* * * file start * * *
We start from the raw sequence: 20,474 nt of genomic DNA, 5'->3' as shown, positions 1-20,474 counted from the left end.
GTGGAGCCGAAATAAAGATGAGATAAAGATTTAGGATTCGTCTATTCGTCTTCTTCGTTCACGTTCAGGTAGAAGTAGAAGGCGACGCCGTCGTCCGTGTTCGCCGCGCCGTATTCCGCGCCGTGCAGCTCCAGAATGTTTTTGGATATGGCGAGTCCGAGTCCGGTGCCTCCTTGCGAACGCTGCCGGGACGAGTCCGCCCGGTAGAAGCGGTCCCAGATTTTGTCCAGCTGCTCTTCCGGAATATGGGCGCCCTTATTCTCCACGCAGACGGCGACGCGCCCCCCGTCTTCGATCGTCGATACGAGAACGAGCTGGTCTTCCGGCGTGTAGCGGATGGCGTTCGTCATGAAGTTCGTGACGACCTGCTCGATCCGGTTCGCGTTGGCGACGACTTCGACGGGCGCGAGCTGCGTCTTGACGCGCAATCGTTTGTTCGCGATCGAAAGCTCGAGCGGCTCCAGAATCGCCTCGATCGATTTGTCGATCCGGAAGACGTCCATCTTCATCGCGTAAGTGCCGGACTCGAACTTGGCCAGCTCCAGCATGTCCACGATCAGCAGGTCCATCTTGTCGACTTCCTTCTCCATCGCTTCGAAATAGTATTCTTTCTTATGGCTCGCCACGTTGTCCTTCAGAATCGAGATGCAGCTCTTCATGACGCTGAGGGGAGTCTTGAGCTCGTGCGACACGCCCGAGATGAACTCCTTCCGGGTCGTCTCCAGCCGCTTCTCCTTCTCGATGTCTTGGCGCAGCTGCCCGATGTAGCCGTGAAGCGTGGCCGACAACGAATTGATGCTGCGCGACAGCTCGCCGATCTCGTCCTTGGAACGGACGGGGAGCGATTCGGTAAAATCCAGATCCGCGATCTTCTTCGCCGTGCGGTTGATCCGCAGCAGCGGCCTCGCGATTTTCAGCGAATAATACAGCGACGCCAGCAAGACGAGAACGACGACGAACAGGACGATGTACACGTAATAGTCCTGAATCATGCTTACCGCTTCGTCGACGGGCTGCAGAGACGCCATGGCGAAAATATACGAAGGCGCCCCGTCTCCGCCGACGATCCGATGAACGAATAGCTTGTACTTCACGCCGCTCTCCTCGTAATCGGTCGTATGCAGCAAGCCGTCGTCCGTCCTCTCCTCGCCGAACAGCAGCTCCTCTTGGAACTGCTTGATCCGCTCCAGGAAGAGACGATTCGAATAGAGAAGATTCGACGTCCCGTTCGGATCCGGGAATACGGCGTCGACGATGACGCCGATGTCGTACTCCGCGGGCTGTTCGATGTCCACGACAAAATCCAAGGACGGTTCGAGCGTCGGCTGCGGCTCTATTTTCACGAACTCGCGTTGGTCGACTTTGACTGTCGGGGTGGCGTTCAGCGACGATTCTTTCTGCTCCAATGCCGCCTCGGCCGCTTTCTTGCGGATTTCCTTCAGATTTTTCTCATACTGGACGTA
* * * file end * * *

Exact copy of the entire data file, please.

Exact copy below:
We start from the raw sequence: 20,474 nt of genomic DNA, 5'->3' as shown, positions 1-20,474 counted from the left end.
GTGGAGCCGAAATAAAGATGAGATAAAGATTTAGGATTCGTCTATTCGTCTTCTTCGTTCACGTTCAGGTAGAAGTAGAAGGCGACGCCGTCGTCCGTGTTCGCCGCGCCGTATTCCGCGCCGTGCAGCTCCAGAATGTTTTTGGATATGGCGAGTCCGAGTCCGGTGCCTCCTTGCGAACGCTGCCGGGACGAGTCCGCCCGGTAGAAGCGGTCCCAGATTTTGTCCAGCTGCTCTTCCGGAATATGGGCGCCCTTATTCTCCACGCAGACGGCGACGCGCCCCCCGTCTTCGATCGTCGATACGAGAACGAGCTGGTCTTCCGGCGTGTAGCGGATGGCGTTCGTCATGAAGTTCGTGACGACCTGCTCGATCCGGTTCGCGTTGGCGACGACTTCGACGGGCGCGAGCTGCGTCTTGACGCGCAATCGTTTGTTCGCGATCGAAAGCTCGAGCGGCTCCAGAATCGCCTCGATCGATTTGTCGATCCGGAAGACGTCCATCTTCATCGCGTAAGTGCCGGACTCGAACTTGGCCAGCTCCAGCATGTCCACGATCAGCAGGTCCATCTTGTCGACTTCCTTCTCCATCGCTTCGAAATAGTATTCTTTCTTATGGCTCGCCACGTTGTCCTTCAGAATCGAGATGCAGCTCTTCATGACGCTGAGGGGAGTCTTGAGCTCGTGCGACACGCCCGAGATGAACTCCTTCCGGGTCGTCTCCAGCCGCTTCTCCTTCTCGATGTCTTGGCGCAGCTGCCCGATGTAGCCGTGAAGCGTGGCCGACAACGAATTGATGCTGCGCGACAGCTCGCCGATCTCGTCCTTGGAACGGACGGGGAGCGATTCGGTAAAATCCAGATCCGCGATCTTCTTCGCCGTGCGGTTGATCCGCAGCAGCGGCCTCGCGATTTTCAGCGAATAATACAGCGACGCCAGCAAGACGAGAACGACGACGAACAGGACGATGTACACGTAATAGTCCTGAATCATGCTTACCGCTTCGTCGACGGGCTGCAGAGACGCCATGGCGAAAATATACGAAGGCGCCCCGTCTCCGCCGACGATCCGATGAACGAATAGCTTGTACTTCACGCCGCTCTCCTCGTAATCGGTCGTATGCAGCAAGCCGTCGTCCGTCCTCTCCTCGCCGAACAGCAGCTCCTCTTGGAACTGCTTGATCCGCTCCAGGAAGAGACGATTCGAATAGAGAAGATTCGACGTCCCGTTCGGATCCGGGAATACGGCGTCGACGATGACGCCGATGTCGTACTCCGCGGGCTGTTCGATGTCCACGACAAAATCCAAGGACGGTTCGAGCGTCGGCTGCGGCTCTATTTTCACGAACTCGCGTTGGTCGACTTTGACTGTCGGGGTGGCGTTCAGCGACGATTCTTTCTGCTCCAATGCCGCCTCGGCCGCTTTCTTGCGGATTTCCTTCAGATTTTTCTCATACTGGACGTA